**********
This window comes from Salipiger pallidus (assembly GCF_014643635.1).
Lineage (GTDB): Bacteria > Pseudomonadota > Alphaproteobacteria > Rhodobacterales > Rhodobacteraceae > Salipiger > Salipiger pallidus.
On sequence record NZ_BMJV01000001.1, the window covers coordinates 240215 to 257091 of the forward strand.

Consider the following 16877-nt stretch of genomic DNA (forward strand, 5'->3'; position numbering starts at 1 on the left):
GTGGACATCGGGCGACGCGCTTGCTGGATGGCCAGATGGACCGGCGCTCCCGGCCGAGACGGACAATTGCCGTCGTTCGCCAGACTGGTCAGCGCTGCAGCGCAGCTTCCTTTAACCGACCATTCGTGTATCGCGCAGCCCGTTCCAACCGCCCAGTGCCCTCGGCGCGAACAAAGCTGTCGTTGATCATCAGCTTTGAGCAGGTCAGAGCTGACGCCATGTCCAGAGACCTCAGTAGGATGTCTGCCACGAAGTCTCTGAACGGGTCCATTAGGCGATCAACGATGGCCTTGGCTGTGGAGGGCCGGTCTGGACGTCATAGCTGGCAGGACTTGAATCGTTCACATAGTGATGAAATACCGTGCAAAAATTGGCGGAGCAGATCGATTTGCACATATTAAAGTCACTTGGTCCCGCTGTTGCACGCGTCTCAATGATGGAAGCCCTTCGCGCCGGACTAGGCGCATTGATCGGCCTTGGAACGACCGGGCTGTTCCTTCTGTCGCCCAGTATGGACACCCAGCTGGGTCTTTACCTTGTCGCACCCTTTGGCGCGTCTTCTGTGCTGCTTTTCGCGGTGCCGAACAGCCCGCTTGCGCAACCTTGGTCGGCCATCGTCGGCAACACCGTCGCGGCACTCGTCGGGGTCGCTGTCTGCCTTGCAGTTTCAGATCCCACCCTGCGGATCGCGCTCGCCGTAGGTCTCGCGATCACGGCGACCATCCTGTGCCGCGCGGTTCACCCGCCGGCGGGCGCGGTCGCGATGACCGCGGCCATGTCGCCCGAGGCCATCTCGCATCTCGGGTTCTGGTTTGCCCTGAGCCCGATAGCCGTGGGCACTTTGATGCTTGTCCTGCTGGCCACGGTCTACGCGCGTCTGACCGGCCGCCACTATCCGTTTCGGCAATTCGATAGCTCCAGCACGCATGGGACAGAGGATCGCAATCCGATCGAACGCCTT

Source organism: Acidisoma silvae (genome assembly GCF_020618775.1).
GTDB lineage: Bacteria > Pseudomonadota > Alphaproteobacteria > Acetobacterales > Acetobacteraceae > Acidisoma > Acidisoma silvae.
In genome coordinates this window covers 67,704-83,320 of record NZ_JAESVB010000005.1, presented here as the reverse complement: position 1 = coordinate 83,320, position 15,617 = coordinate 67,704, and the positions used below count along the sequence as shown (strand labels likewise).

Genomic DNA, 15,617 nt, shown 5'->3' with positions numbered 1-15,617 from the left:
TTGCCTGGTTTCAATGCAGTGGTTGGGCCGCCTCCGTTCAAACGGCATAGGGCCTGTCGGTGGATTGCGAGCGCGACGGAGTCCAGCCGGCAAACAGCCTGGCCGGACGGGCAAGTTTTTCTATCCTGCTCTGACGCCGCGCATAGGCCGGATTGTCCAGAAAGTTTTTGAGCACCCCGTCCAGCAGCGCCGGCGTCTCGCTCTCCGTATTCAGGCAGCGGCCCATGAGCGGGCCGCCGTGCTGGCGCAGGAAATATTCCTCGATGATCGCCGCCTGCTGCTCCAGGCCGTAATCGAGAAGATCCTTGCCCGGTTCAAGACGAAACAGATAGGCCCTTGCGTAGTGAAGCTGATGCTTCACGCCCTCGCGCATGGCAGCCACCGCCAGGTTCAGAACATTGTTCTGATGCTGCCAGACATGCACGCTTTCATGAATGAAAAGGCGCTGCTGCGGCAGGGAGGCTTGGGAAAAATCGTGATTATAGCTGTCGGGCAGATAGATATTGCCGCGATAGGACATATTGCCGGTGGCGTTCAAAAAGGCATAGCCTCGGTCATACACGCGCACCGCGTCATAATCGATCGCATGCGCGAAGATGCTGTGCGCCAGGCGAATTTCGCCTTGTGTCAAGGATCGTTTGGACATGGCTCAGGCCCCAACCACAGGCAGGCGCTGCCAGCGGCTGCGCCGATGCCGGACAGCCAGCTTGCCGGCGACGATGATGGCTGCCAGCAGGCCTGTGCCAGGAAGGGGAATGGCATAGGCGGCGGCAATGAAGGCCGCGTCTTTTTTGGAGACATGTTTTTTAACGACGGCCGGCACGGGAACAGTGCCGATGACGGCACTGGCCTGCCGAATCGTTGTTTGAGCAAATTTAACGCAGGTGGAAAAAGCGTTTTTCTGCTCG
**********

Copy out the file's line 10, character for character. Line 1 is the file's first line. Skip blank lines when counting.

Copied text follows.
TTGCCTGGTTTCAATGCAGTGGTTGGGCCGCCTCCGTTCAAACGGCATAGGGCCTGTCGGTGGATTGCGAGCGCGACGGAGTCCAGCCGGCAAACAGCCTGGCCGGACGGGCAAGTTTTTCTATCCTGCTCTGACGCCGCGCATAGGCCGGATTGTCCAGAAAGTTTTTGAGCACCCCGTCCAGCAGCGCCGGCGTCTCGCTCTCCGTATTCAGGCAGCGGCCCATGAGCGGGCCGCCGTGCTGGCGCAGGAAATATTCCTCGATGATCGCCGCCTGCTGCTCCAGGCCGTAATCGAGAAGATCCTTGCCCGGTTCAAGACGAAACAGATAGGCCCTTGCGTAGTGAAGCTGATGCTTCACGCCCTCGCGCATGGCAGCCACCGCCAGGTTCAGAACATTGTTCTGATGCTGCCAGACATGCACGCTTTCATGAATGAAAAGGCGCTGCTGCGGCAGGGAGGCTTGGGAAAAATCGTGATTATAGCTGTCGGGCAGATAGATATTGCCGCGATAGGACATATTGCCGGTGGCGTTCAAAAAGGCATAGCCTCGGTCATACACGCGCACCGCGTCATAATCGATCGCATGCGCGAAGATGCTGTGCGCCAGGCGAATTTCGCCTTGTGTCAAGGATCGTTTGGACATGGCTCAGGCCCCAACCACAGGCAGGCGCTGCCAGCGGCTGCGCCGATGCCGGACAGCCAGCTTGCCGGCGACGATGATGGCTGCCAGCAGGCCTGTGCCAGGAAGGGGAATGGCATAGGCGGCGGCAATGAAGGCCGCGTCTTTTTTGGAGACATGTTTTTTAACGACGGCCGGCACGGGAACAGTGCCGATGACGGCACTGGCCTGCCGAATCGTTGTTTGAGCAAATTTAACGCAGGTGGAAAAAGCGTTTTTCTGCTCG